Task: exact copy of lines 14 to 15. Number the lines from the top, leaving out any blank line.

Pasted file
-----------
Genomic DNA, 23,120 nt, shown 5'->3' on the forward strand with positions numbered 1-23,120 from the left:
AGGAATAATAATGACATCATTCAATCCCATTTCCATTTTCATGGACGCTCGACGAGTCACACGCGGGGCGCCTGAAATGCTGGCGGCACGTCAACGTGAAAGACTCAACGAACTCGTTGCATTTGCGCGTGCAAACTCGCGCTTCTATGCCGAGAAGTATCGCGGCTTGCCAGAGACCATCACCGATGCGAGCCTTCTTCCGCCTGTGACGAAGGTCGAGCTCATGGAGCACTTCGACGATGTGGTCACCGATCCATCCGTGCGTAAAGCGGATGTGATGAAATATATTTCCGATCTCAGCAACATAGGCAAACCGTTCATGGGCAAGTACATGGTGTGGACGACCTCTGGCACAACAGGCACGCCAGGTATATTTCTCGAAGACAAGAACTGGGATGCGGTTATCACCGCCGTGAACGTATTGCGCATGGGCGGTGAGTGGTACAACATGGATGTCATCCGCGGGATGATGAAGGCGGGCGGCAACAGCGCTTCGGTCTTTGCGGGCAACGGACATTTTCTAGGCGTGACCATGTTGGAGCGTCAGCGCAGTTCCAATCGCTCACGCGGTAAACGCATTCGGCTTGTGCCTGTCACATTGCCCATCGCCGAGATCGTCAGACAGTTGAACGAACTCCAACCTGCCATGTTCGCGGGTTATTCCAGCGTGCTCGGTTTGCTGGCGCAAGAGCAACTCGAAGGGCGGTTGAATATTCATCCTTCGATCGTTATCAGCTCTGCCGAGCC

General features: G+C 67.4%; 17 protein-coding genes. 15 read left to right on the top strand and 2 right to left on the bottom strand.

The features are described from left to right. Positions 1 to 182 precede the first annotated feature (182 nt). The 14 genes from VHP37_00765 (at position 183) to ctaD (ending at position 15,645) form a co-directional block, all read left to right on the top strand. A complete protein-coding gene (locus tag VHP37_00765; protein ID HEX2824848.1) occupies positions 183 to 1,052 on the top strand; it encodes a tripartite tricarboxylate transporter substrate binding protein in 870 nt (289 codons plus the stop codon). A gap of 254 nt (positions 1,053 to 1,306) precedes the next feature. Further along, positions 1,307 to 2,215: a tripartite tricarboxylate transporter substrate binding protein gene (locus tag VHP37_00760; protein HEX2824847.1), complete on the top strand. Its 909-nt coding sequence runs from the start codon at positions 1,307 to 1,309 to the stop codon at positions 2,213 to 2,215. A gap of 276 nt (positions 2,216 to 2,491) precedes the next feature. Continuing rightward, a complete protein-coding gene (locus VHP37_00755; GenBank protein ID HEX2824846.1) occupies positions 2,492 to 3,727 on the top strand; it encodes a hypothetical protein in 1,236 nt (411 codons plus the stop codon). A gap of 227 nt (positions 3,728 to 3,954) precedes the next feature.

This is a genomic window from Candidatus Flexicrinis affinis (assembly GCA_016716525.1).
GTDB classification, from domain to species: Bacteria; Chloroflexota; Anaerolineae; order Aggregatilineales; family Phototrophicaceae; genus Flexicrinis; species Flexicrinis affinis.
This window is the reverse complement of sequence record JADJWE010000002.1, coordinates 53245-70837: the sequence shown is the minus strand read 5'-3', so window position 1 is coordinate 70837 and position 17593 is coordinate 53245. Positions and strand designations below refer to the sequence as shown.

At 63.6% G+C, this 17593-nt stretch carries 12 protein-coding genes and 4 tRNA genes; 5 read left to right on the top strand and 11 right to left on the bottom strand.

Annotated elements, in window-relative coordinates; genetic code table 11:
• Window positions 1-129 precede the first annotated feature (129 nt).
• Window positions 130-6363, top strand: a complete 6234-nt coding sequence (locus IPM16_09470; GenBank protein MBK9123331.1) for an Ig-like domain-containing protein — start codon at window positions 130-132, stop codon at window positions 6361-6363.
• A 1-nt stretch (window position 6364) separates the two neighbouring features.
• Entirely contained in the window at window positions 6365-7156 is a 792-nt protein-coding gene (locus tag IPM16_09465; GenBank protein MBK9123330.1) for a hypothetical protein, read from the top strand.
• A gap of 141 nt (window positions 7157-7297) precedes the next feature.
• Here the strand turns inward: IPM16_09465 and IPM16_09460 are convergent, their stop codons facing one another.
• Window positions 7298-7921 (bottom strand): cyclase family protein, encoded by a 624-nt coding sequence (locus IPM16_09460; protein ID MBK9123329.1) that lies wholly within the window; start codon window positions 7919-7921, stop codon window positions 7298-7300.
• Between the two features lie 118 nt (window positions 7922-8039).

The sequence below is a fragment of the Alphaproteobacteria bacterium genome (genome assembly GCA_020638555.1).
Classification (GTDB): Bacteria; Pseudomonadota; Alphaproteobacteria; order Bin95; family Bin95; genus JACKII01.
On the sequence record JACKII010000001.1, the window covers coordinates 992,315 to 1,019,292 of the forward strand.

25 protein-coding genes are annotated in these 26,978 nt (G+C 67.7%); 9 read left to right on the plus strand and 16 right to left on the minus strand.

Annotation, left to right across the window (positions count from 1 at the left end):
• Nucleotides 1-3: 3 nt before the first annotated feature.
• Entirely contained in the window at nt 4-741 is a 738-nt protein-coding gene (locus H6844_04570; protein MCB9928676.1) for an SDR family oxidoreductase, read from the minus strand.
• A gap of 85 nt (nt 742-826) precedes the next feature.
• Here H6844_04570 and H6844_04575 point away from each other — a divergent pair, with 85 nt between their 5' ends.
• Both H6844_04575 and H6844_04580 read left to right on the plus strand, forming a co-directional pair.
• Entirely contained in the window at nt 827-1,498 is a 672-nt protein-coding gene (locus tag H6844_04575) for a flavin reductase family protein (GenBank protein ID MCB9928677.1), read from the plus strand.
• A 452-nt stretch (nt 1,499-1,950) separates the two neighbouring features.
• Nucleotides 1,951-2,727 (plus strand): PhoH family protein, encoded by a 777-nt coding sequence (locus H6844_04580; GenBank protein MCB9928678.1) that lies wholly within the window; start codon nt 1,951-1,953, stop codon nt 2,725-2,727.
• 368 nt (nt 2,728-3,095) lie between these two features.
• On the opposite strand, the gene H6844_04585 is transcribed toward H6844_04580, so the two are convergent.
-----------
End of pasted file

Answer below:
• A gap of 141 nt (window positions 7157-7297) precedes the next feature.
• Here the strand turns inward: IPM16_09465 and IPM16_09460 are convergent, their stop codons facing one another.